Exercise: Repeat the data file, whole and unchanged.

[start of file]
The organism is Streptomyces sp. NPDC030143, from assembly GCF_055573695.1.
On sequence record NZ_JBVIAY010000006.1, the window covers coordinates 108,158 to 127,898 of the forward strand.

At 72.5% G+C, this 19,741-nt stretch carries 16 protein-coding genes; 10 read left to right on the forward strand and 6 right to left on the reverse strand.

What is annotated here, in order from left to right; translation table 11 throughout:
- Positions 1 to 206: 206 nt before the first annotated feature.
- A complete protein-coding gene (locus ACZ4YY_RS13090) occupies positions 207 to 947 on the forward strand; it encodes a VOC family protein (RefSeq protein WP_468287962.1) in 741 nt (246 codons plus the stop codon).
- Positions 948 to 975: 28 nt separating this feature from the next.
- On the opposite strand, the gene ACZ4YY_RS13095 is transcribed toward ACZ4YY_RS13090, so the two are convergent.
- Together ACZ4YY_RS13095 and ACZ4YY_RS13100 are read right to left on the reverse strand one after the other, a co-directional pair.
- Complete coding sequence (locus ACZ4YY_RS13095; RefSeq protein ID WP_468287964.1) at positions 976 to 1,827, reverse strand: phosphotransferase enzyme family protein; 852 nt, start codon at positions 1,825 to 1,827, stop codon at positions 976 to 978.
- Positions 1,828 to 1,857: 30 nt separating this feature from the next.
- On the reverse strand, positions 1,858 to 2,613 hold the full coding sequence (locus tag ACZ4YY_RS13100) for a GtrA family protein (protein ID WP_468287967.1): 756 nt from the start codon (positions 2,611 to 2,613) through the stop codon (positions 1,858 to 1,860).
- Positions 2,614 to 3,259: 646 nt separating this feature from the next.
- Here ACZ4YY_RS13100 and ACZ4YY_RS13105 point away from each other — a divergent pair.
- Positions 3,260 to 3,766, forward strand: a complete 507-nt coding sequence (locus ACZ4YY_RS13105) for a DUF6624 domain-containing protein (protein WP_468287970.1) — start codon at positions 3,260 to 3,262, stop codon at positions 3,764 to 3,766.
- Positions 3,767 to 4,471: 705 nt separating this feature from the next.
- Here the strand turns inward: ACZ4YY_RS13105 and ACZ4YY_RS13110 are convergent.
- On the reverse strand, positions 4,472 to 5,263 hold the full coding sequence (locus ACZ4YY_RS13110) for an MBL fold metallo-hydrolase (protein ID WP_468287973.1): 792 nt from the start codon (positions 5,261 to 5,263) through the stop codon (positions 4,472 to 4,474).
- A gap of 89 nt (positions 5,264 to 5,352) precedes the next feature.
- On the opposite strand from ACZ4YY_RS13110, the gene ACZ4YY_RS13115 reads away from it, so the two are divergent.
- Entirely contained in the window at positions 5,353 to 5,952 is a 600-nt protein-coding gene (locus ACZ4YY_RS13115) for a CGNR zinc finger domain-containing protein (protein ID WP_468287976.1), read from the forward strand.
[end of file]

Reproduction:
The organism is Streptomyces sp. NPDC030143, from assembly GCF_055573695.1.
On sequence record NZ_JBVIAY010000006.1, the window covers coordinates 108,158 to 127,898 of the forward strand.

At 72.5% G+C, this 19,741-nt stretch carries 16 protein-coding genes; 10 read left to right on the forward strand and 6 right to left on the reverse strand.

What is annotated here, in order from left to right; translation table 11 throughout:
- Positions 1 to 206: 206 nt before the first annotated feature.
- A complete protein-coding gene (locus ACZ4YY_RS13090) occupies positions 207 to 947 on the forward strand; it encodes a VOC family protein (RefSeq protein WP_468287962.1) in 741 nt (246 codons plus the stop codon).
- Positions 948 to 975: 28 nt separating this feature from the next.
- On the opposite strand, the gene ACZ4YY_RS13095 is transcribed toward ACZ4YY_RS13090, so the two are convergent.
- Together ACZ4YY_RS13095 and ACZ4YY_RS13100 are read right to left on the reverse strand one after the other, a co-directional pair.
- Complete coding sequence (locus ACZ4YY_RS13095; RefSeq protein ID WP_468287964.1) at positions 976 to 1,827, reverse strand: phosphotransferase enzyme family protein; 852 nt, start codon at positions 1,825 to 1,827, stop codon at positions 976 to 978.
- Positions 1,828 to 1,857: 30 nt separating this feature from the next.
- On the reverse strand, positions 1,858 to 2,613 hold the full coding sequence (locus tag ACZ4YY_RS13100) for a GtrA family protein (protein ID WP_468287967.1): 756 nt from the start codon (positions 2,611 to 2,613) through the stop codon (positions 1,858 to 1,860).
- Positions 2,614 to 3,259: 646 nt separating this feature from the next.
- Here ACZ4YY_RS13100 and ACZ4YY_RS13105 point away from each other — a divergent pair.
- Positions 3,260 to 3,766, forward strand: a complete 507-nt coding sequence (locus ACZ4YY_RS13105) for a DUF6624 domain-containing protein (protein WP_468287970.1) — start codon at positions 3,260 to 3,262, stop codon at positions 3,764 to 3,766.
- Positions 3,767 to 4,471: 705 nt separating this feature from the next.
- Here the strand turns inward: ACZ4YY_RS13105 and ACZ4YY_RS13110 are convergent.
- On the reverse strand, positions 4,472 to 5,263 hold the full coding sequence (locus ACZ4YY_RS13110) for an MBL fold metallo-hydrolase (protein ID WP_468287973.1): 792 nt from the start codon (positions 5,261 to 5,263) through the stop codon (positions 4,472 to 4,474).
- A gap of 89 nt (positions 5,264 to 5,352) precedes the next feature.
- On the opposite strand from ACZ4YY_RS13110, the gene ACZ4YY_RS13115 reads away from it, so the two are divergent.
- Entirely contained in the window at positions 5,353 to 5,952 is a 600-nt protein-coding gene (locus ACZ4YY_RS13115) for a CGNR zinc finger domain-containing protein (protein ID WP_468287976.1), read from the forward strand.